in the meantime

Stepping outside this morning, my breath froze in fifteen degrees. The street was quiet, the sidewalk patched with sand and slush, the front lawns still laced with snow. Even so, it felt a little like spring somehow. The sun beat my shoulders through a sweater and down coat and I could hear in the trees little birds flitting and chirping—the robins, the cardinals, the chickadees.

When Nellie and I reached the fields I let her off of the leash and she led me across the frosty tundra. We were alone, it seemed, but for the pileated woodpecker’s staccato echo coming from somewhere in the woods. I stood at the edge of the trees at the mouth of a snowy path, listening.

Lately, I’ve been bemoaning my inability to come and go as I please, what with Calvin on school break and no help from a nurse, in the face of some wildly windy days with subfreezing temps, sleepless nights, viruses and seizures. I see and hear reports of people’s travels to places far away—the Caribbean, Africa, Europe, Asia—and I wonder if I’ll ever be free to visit those places again. Standing at the forest’s edge I pause, grateful that at least I had the opportunity and gumption to travel extensively in my youth. Some people don't.

This sense of spring in the air gives me a hankering to work the earth, to prune and mulch and dig and plant. The feeling made me realize that I’ve got a lot to be thankful for right here in my little corner of the world. I’ve got an uber-cozy home, a stellar husband, extraordinary friends, a couple of decent hangouts, good food, good health and health care, a fantastic dog and a most loving turkey of a kid. I’ve even figured out, I think, how to reduce his seizures a bit.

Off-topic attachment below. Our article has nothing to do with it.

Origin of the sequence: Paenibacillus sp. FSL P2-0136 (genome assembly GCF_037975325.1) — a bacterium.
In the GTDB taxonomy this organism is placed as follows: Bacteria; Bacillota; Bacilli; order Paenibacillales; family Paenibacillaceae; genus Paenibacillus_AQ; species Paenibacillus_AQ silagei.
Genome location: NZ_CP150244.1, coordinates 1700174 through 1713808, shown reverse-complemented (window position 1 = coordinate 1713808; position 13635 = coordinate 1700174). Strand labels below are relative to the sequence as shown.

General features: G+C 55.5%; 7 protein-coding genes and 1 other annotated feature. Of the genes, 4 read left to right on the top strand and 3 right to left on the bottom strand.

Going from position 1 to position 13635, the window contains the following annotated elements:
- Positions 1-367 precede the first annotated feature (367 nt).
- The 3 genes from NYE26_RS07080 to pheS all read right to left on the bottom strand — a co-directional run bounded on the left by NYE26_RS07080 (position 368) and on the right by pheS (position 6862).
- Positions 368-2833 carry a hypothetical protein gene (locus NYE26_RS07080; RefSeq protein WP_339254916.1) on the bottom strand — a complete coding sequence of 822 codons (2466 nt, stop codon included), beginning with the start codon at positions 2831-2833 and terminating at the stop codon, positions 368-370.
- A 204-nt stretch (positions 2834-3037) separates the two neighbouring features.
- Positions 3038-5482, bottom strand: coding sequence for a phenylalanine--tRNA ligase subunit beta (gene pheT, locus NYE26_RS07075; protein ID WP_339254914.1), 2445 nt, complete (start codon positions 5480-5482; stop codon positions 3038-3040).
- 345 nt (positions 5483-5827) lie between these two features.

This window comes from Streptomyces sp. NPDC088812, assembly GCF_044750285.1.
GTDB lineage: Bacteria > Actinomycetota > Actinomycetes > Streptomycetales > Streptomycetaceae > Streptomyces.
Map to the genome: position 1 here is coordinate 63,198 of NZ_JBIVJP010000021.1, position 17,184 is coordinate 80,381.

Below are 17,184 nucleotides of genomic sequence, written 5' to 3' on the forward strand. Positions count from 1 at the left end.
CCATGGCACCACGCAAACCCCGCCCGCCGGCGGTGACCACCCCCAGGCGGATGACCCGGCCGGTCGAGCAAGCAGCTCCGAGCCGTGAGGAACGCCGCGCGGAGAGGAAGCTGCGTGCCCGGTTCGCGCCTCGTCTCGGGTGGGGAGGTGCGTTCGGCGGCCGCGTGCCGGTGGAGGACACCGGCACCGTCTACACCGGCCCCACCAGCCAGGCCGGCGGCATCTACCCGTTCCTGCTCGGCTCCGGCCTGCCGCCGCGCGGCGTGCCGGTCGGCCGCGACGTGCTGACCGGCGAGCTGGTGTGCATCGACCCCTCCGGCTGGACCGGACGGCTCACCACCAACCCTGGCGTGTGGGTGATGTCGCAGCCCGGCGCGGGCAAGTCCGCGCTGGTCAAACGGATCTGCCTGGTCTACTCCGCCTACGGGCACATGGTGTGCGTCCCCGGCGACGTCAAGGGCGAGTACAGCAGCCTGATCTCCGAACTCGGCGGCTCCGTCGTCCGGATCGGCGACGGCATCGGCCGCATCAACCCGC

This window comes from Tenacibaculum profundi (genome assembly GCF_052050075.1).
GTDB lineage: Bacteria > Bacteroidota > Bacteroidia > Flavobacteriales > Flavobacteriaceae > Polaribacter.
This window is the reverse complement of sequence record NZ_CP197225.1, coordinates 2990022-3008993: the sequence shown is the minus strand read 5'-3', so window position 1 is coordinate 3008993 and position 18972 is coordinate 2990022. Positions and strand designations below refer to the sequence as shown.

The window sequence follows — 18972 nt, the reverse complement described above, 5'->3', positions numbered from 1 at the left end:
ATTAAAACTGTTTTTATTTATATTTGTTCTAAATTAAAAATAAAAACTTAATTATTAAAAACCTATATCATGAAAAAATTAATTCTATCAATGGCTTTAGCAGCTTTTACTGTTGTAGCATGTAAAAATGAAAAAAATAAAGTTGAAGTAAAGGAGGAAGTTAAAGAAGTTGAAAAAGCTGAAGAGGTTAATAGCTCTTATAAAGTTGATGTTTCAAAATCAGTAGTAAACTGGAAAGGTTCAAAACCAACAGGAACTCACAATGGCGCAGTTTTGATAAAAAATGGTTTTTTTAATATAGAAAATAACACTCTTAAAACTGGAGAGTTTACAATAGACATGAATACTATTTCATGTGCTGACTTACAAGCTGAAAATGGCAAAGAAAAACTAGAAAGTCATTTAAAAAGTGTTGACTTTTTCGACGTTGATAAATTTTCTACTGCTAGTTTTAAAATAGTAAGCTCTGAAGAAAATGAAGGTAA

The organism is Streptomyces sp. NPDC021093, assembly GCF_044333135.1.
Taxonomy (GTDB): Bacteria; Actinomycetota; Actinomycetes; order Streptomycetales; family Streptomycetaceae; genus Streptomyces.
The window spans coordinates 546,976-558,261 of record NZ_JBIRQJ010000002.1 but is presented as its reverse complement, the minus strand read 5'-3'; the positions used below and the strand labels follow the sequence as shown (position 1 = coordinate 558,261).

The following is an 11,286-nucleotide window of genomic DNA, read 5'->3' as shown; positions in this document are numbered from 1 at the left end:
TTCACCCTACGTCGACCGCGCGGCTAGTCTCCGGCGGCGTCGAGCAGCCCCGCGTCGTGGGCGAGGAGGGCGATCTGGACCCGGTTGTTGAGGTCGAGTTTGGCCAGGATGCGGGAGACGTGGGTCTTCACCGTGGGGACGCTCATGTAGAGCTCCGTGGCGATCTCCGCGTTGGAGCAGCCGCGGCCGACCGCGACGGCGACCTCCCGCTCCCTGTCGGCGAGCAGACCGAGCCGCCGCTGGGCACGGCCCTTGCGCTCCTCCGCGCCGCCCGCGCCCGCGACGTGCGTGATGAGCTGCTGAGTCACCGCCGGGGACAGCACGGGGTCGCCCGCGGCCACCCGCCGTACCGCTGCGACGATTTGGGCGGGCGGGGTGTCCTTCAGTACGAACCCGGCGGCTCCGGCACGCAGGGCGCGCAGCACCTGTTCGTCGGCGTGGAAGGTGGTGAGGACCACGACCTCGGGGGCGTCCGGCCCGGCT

I also have my writing. And putting my thoughts and feelings down on paper, and with the prospect of soon being able to get my hands into the dirt, I can forego exotic trips, at least for now.

In the meantime, I’ll hang out at home, traipse around after Calvin shielding him, with my body and flattened cardboard boxes, from staring at the sun, have friends over for coffee or wine, and watch Calvin explore them as if he were blind—oh, that’s right, he is legally blind! I’ll watch my movies and sip my bourbon and look outside at the plants as they bask in the sun and think about which ones I’m going to move and ponder a long overdue trip to San Francisco where things are blooming now, and maybe, someday, a trip to Jamaica with Michael and Calvin (cannabis is legal there). I’ll sit and watch the wind move through the pines. I’ll work my words. Watch students go by. I’ll meet new friends, bake cookies, light candles, hang out with Woody over shots of whiskey on ice and wait eagerly for my husband to come home from work.

Calvin with his buddy Uncle John

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